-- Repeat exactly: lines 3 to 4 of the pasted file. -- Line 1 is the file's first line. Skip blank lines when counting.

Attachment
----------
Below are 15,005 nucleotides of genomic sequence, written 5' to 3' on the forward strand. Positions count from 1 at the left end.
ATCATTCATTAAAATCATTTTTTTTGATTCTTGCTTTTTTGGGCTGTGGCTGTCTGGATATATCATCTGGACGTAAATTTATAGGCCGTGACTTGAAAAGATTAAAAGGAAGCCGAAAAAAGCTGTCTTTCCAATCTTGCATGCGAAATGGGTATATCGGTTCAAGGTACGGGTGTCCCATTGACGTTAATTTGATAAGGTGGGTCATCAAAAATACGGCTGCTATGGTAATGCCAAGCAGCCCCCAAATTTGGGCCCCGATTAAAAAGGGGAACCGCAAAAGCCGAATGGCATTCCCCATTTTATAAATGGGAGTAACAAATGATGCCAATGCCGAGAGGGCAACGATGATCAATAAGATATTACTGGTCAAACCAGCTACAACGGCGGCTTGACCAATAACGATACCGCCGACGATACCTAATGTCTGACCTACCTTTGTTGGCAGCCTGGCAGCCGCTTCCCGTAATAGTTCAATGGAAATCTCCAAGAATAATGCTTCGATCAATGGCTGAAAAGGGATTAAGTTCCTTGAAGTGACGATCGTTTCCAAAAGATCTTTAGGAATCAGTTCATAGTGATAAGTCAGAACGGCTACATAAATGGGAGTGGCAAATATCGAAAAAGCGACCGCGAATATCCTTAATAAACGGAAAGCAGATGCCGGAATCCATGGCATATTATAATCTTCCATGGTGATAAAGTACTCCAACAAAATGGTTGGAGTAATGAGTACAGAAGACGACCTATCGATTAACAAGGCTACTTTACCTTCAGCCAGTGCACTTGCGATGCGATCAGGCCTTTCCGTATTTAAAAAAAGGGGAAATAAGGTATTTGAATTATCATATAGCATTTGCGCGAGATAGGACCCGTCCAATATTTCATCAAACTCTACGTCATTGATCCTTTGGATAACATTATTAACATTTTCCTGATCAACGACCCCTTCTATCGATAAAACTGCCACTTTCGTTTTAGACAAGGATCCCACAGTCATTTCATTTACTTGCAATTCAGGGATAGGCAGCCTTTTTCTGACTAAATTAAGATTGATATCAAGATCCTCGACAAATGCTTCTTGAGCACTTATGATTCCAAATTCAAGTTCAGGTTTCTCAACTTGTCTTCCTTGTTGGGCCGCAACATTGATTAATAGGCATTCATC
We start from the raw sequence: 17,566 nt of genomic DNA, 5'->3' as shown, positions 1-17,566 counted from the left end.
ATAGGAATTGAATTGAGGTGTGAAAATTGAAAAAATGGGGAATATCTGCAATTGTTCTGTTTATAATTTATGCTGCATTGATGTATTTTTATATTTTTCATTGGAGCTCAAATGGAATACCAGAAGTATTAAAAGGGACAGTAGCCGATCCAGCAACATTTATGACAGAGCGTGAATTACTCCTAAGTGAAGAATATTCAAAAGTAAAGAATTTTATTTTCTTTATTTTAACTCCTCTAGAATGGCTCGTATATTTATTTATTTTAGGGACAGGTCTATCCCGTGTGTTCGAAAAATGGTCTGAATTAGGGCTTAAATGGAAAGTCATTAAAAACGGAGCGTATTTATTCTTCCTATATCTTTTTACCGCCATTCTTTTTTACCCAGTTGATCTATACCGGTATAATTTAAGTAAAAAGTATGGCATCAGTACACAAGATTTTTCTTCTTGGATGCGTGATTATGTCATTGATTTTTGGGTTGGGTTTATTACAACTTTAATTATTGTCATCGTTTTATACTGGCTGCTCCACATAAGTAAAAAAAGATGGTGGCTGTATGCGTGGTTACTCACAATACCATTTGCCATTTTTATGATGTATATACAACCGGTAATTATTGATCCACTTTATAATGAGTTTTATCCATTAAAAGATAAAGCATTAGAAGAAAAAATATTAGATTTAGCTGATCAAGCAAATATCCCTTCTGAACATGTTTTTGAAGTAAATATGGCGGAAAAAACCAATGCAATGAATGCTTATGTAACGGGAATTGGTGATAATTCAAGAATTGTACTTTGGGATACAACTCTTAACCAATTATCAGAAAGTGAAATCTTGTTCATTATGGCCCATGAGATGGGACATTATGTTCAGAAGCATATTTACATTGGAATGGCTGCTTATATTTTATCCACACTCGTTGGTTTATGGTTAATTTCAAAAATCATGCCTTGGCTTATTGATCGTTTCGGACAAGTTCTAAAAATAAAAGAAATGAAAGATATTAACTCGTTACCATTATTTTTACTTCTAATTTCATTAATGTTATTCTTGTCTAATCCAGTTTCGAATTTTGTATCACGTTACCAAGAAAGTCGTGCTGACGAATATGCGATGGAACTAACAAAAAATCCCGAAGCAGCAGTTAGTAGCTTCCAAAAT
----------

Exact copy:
We start from the raw sequence: 17,566 nt of genomic DNA, 5'->3' as shown, positions 1-17,566 counted from the left end.
ATAGGAATTGAATTGAGGTGTGAAAATTGAAAAAATGGGGAATATCTGCAATTGTTCTGTTTATAATTTATGCTGCATTGATGTATTTTTATATTTTTCATTGGAGCTCAAATGGAATACCAGAAGTATTAAAAGGGACAGTAGCCGATCCAGCAACATTTATGACAGAGCGTGAATTACTCCTAAGTGAAGAATATTCAAAAGTAAAGAATTTTATTTTCTTTATTTTAACTCCTCTAGAATGGCTCGTATATTTATTTATTTTAGGGACAGGTCTATCCCGTGTGTTCGAAAAATGGTCTGAATTAGGGCTTAAATGGAAAGTCATTAAAAACGGAGCGTATTTATTCTTCCTATATCTTTTTACCGCCATTCTTTTTTACCCAGTTGATCTATACCGGTATAATTTAAGTAAAAAGTATGGCATCAGTACACAAGATTTTTCTTCTTGGATGCGTGATTATGTCATTGATTTTTGGGTTGGGTTTATTACAACTTTAATTATTGTCATCGTTTTATACTGGCTGCTCCACATAAGTAAAAAAAGATGGTGGCTGTATGCGTGGTTACTCACAATACCATTTGCCATTTTTATGATGTATATACAACCGGTAATTATTGATCCACTTTATAATGAGTTTTATCCATTAAAAGATAAAGCATTAGAAGAAAAAATATTAGATTTAGCTGATCAAGCAAATATCCCTTCTGAACATGTTTTTGAAGTAAATATGGCGGAAAAAACCAATGCAATGAATGCTTATGTAACGGGAATTGGTGATAATTCAAGAATTGTACTTTGGGATACAACTCTTAACCAATTATCAGAAAGTGAAATCTTGTTCATTATGGCCCATGAGATGGGACATTATGTTCAGAAGCATATTTACATTGGAATGGCTGCTTATATTTTATCCACACTCGTTGGTTTATGGTTAATTTCAAAAATCATGCCTTGGCTTATTGATCGTTTCGGACAAGTTCTAAAAATAAAAGAAATGAAAGATATTAACTCGTTACCATTATTTTTACTTCTAATTTCATTAATGTTATTCTTGTCTAATCCAGTTTCGAATTTTGTATCACGTTACCAAGAAAGTCGTGCTGACGAATATGCGATGGAACTAACAAAAAATCCCGAAGCAGCAGTTAGTAGCTTCCAAAAT